Washington, April 1: Heavy traffic, few freeways and aggressive driving style – these road conditions in India are ideal for saving fuel with hybrid vehicles, a promising research led by a team of Indian-American scientists has shown.
In two studies using real-world driving conditions, they found that hybrid cars are significantly more fuel-efficient in India and China than they are in the US.
“These findings could have an important impact in countries that are on the brink of experiencing an explosion in the sales of personal vehicles. The Indian government has already taken note of our findings,” said a beaming Anand Gopal from the US Department of Energy’s Lawrence Berkeley National Laboratory (Berkeley Lab).
“Hybrid and electric vehicles can significantly reduce carbon emissions and other pollutants,” Gopal explained.
Gopal, together with Berkeley Lab scientists Samveg Saxena and Amol Phadke, used a powertrain simulation model called ‘Autonomie’ to create a hypothetical hybridised version of the top-selling conventional car in each country.
In China, it was Buick Excelle and in India, Maruti Alto.
For the India analysis, the researchers simulated drive cycles in two Indian cities – New Delhi and Pune – and used the Modified Indian Drive Cycle, the test for the official fuel economy rating.
In China, they simulated drive cycles in 11 cities and with three types of hybrid powertrains (start-stop, parallel and power-split).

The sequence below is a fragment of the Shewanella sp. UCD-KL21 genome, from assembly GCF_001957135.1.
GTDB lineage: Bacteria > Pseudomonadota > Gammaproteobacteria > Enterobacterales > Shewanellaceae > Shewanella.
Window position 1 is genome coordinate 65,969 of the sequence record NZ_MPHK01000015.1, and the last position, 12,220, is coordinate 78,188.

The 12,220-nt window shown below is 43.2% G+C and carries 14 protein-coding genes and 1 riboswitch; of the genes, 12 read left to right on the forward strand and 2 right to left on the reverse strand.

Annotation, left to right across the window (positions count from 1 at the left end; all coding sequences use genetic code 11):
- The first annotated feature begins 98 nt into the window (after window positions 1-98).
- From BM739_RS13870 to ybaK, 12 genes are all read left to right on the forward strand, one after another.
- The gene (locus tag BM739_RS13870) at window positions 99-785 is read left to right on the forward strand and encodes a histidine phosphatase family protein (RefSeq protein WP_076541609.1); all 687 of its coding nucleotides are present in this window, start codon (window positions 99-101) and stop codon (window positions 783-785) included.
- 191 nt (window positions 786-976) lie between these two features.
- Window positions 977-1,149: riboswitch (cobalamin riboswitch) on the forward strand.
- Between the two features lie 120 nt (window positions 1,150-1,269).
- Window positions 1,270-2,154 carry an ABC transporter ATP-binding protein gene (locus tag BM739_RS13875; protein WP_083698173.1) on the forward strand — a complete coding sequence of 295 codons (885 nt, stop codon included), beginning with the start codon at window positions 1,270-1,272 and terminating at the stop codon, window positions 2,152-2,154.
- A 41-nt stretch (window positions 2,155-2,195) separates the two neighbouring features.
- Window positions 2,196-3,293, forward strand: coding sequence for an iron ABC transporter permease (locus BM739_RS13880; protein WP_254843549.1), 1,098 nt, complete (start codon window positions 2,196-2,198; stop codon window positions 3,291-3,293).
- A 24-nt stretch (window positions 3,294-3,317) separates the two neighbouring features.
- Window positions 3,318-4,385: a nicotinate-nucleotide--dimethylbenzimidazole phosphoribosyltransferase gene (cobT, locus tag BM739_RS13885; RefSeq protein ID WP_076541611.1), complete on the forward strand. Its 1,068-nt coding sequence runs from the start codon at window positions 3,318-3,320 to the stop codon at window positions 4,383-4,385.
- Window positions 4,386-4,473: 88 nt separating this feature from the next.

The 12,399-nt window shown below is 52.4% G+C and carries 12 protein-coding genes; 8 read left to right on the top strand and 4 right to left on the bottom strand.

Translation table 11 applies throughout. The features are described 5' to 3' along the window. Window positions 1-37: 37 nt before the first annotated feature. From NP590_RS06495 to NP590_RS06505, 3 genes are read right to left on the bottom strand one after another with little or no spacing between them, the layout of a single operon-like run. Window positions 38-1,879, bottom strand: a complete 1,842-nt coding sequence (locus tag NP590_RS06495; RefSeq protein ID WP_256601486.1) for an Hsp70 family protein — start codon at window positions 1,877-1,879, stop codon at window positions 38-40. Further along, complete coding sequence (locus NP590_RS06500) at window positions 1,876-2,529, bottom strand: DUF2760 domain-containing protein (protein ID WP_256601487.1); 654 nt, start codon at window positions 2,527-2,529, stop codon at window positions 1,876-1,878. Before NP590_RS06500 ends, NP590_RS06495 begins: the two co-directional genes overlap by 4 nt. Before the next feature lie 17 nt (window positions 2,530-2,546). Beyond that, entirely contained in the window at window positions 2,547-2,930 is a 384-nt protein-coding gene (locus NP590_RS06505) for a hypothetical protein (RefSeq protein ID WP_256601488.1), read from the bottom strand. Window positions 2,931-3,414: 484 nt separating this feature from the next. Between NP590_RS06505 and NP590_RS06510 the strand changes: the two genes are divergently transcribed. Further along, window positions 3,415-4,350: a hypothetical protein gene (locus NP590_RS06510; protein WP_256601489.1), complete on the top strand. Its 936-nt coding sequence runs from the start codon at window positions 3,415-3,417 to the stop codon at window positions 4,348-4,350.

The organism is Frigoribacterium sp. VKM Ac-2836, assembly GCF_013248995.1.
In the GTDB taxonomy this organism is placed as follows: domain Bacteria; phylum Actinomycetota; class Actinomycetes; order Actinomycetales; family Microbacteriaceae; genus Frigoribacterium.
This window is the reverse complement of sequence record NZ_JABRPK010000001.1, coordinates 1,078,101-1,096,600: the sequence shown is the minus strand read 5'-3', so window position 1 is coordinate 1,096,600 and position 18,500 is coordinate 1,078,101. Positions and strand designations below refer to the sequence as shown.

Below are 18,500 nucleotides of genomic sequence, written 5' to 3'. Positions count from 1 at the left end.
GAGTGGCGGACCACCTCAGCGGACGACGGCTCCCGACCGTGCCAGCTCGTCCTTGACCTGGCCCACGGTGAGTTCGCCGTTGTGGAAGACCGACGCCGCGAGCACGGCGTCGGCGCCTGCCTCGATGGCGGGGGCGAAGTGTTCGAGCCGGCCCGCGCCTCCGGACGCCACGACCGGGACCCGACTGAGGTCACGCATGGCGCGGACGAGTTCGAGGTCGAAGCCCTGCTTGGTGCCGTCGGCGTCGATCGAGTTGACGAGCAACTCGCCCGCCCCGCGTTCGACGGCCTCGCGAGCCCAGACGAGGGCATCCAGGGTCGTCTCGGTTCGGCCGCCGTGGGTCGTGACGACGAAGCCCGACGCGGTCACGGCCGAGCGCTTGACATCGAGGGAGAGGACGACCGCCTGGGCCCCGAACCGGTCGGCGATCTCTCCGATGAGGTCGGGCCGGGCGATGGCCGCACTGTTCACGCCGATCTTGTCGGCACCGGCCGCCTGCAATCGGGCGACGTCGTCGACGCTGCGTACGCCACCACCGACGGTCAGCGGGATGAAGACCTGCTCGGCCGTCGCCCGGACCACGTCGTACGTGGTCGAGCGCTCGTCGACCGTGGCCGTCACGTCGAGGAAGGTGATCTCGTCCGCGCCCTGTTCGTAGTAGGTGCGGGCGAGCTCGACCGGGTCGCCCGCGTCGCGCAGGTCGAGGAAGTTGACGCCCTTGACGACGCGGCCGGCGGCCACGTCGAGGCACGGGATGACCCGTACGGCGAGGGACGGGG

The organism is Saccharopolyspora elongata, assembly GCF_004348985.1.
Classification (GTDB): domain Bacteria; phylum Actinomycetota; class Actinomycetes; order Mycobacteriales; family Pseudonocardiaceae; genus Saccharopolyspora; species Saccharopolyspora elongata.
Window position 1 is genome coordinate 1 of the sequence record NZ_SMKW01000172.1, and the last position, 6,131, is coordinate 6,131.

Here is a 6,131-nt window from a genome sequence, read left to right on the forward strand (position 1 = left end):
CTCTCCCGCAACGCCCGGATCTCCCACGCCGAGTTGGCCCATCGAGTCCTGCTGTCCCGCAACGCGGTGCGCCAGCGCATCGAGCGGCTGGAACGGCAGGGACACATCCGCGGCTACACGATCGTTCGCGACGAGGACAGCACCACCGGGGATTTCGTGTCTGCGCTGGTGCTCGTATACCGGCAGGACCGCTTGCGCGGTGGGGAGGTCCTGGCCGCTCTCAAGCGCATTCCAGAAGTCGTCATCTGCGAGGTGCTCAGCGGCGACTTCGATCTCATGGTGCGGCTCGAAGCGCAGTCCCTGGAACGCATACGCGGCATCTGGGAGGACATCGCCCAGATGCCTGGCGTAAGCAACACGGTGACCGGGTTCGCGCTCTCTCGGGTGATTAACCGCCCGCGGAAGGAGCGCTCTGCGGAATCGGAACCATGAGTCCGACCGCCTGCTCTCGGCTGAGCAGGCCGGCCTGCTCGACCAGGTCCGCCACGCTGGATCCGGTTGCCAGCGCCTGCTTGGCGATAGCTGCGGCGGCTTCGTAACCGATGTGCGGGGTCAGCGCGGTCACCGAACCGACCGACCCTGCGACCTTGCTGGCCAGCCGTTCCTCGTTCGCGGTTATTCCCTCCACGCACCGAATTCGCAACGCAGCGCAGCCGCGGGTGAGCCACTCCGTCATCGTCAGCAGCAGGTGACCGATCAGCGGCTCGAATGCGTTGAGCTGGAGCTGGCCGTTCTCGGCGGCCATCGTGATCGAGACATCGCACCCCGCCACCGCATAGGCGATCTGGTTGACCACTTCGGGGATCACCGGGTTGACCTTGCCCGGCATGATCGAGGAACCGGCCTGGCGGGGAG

In both cases, they compared it to drive cycles used for US fuel efficiency ratings that include about 55 percent city driving and 45 percent highway driving.
They found that driving a hybrid would achieve fuel savings of about 47 to 48 percent over a conventional car in India and about 53 to 55 percent in China.
In the US, hybrids are rated to produce a fuel savings of about 40 percent over their conventional counterparts.
According to Ambuj Sharma, additional secretary, India’s department of heavy industry, “the research performed by Berkeley Lab has helped us understand in much better detail the real-world value of electric vehicles to India”.
Their work has shown that Indian conditions are much more conducive to electric vehicles than we expected and has given a greater impetus and importance to the National Mission on Electric Mobility, he commented.
The Indian government launched a national plan last year with the goal of getting six to seven million hybrid and electric vehicles (EVs) on the road by 2020.
For Gopal, the traffic in India is “pretty slow, pretty crazy, always congested”.
In technical terms, the frequent starting and stopping, considerable amount of time spent idling and low percentage of time spent on highways provide hybrids three unique ways to save additional fuel.
“One is regenerative braking, another is being able to turn off the engine when the car is stopped or in low-power condition, and another is that the hybrid system – the electric motor, the batteries – enable the engine to operate at a higher efficiency operating condition,” Saxena explained.
The papers have been accepted for publication in the International Journal of Powertrains.